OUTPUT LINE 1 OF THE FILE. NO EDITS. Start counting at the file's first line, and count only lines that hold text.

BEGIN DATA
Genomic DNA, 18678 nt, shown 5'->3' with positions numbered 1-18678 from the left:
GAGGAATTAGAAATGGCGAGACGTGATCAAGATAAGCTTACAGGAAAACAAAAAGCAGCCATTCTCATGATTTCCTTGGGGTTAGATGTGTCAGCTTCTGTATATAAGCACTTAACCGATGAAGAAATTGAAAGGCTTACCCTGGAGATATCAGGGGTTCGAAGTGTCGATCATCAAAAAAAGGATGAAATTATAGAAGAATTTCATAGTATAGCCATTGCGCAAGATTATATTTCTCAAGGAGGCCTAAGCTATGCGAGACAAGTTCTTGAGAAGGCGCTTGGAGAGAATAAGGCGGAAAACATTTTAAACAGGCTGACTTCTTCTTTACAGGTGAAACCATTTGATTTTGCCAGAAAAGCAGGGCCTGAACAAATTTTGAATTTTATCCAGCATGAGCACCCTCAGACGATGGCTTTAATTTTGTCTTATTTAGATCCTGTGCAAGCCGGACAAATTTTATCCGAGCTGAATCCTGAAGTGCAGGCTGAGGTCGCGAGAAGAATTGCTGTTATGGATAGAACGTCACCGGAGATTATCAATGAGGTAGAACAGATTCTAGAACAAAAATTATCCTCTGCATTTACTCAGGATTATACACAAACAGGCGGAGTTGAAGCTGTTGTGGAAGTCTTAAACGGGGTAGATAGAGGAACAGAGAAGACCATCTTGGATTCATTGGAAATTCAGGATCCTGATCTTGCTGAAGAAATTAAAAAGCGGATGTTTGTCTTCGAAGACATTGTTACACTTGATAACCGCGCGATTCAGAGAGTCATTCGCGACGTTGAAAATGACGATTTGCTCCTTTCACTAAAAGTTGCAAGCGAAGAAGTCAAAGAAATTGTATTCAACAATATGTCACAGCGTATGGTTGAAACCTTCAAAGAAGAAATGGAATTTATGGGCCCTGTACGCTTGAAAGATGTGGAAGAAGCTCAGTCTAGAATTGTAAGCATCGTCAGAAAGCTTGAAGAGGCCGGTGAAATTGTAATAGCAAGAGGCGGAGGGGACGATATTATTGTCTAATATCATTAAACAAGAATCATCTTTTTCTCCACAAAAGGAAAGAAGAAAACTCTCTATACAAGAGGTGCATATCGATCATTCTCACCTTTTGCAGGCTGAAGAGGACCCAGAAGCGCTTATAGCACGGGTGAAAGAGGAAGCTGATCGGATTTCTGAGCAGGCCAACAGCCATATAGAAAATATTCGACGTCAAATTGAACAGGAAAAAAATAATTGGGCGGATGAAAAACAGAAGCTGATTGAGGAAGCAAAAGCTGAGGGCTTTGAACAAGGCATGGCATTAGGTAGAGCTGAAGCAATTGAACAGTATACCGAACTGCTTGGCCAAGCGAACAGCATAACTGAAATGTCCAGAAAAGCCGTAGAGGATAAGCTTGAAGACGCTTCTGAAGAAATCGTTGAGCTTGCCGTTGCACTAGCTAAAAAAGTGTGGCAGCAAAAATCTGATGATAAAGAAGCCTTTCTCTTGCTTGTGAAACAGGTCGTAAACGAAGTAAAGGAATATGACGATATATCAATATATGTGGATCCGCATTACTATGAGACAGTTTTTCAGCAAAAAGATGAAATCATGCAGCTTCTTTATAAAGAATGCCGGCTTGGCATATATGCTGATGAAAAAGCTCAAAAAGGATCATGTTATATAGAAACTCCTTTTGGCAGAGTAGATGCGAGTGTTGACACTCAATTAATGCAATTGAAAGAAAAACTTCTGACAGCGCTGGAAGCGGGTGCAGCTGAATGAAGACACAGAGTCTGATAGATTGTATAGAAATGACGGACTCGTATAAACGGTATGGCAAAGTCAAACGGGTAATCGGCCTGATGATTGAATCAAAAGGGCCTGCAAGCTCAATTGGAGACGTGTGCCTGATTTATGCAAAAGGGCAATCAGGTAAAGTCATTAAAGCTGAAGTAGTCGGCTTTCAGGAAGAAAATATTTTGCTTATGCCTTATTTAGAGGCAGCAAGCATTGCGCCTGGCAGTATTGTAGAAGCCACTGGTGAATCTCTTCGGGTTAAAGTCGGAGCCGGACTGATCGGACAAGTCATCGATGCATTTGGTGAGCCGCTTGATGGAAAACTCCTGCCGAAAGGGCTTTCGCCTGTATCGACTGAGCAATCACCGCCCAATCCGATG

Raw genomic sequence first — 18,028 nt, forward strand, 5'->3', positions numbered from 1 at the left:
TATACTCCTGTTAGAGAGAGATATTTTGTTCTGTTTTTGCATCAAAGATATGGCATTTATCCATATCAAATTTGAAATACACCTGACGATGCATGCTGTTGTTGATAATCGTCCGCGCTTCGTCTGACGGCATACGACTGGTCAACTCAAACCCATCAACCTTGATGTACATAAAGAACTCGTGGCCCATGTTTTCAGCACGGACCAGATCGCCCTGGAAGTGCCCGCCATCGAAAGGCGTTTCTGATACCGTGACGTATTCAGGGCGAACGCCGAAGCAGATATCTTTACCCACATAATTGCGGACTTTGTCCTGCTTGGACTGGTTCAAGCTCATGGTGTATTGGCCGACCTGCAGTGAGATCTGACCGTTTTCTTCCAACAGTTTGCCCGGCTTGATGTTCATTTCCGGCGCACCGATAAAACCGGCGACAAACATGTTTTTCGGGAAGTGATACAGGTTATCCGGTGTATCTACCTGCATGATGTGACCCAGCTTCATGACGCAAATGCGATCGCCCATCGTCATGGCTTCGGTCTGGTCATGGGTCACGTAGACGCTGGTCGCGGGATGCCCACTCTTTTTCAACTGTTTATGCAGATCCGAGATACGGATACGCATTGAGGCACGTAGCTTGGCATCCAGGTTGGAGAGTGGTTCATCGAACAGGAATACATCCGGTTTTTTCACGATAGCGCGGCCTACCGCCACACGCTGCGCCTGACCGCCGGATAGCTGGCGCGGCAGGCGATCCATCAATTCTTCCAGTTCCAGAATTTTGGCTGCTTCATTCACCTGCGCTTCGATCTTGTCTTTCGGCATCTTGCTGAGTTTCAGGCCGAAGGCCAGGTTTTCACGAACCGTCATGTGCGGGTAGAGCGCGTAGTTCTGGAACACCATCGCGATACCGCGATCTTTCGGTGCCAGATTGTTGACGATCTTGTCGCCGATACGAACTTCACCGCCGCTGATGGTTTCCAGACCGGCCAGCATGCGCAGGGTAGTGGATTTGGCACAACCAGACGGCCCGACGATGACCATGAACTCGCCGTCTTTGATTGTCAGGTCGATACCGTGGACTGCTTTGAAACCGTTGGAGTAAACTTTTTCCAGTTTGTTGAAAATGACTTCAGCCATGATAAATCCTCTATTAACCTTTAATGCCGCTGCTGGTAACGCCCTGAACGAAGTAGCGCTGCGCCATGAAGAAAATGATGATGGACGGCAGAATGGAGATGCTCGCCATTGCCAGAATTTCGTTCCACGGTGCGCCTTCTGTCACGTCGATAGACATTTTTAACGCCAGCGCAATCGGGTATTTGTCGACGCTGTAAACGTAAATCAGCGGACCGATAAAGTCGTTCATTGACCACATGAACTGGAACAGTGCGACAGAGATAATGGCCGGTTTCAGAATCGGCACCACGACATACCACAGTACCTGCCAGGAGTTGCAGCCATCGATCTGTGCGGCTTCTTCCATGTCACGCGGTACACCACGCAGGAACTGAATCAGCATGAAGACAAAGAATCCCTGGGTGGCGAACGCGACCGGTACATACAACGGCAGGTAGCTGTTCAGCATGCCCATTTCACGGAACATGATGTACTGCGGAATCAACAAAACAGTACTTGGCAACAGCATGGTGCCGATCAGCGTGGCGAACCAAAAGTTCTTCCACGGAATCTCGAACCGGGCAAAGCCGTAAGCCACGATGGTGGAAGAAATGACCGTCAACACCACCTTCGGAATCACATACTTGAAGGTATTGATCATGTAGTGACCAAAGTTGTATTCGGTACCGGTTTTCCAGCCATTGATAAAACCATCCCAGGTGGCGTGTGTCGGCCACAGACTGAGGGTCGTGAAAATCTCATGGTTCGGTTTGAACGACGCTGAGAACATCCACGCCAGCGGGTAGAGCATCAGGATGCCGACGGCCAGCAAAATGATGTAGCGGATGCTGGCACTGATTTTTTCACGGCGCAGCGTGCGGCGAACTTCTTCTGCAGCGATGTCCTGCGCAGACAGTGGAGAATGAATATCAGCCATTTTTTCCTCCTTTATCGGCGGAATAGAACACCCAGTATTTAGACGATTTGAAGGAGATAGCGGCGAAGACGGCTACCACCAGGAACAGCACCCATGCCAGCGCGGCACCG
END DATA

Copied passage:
Genomic DNA, 18678 nt, shown 5'->3' with positions numbered 1-18678 from the left: